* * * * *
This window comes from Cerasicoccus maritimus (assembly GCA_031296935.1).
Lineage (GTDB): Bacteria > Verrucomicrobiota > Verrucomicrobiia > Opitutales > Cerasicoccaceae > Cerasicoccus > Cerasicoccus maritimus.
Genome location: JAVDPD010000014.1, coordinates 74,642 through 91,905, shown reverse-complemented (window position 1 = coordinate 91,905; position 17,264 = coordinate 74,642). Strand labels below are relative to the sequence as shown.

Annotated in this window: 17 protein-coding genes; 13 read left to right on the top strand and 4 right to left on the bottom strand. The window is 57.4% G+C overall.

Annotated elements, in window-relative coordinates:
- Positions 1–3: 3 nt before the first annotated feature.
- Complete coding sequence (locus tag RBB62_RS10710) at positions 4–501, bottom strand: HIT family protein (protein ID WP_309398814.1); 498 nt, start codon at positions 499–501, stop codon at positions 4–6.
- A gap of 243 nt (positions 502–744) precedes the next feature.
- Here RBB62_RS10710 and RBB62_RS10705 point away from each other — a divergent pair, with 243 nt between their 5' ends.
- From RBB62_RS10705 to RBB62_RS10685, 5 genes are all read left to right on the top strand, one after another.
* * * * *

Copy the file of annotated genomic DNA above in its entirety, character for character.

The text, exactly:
This window comes from Cerasicoccus maritimus (assembly GCA_031296935.1).
Lineage (GTDB): Bacteria > Verrucomicrobiota > Verrucomicrobiia > Opitutales > Cerasicoccaceae > Cerasicoccus > Cerasicoccus maritimus.
Genome location: JAVDPD010000014.1, coordinates 74,642 through 91,905, shown reverse-complemented (window position 1 = coordinate 91,905; position 17,264 = coordinate 74,642). Strand labels below are relative to the sequence as shown.

Annotated in this window: 17 protein-coding genes; 13 read left to right on the top strand and 4 right to left on the bottom strand. The window is 57.4% G+C overall.

Annotated elements, in window-relative coordinates:
- Positions 1–3: 3 nt before the first annotated feature.
- Complete coding sequence (locus tag RBB62_RS10710) at positions 4–501, bottom strand: HIT family protein (protein ID WP_309398814.1); 498 nt, start codon at positions 499–501, stop codon at positions 4–6.
- A gap of 243 nt (positions 502–744) precedes the next feature.
- Here RBB62_RS10710 and RBB62_RS10705 point away from each other — a divergent pair, with 243 nt between their 5' ends.
- From RBB62_RS10705 to RBB62_RS10685, 5 genes are all read left to right on the top strand, one after another.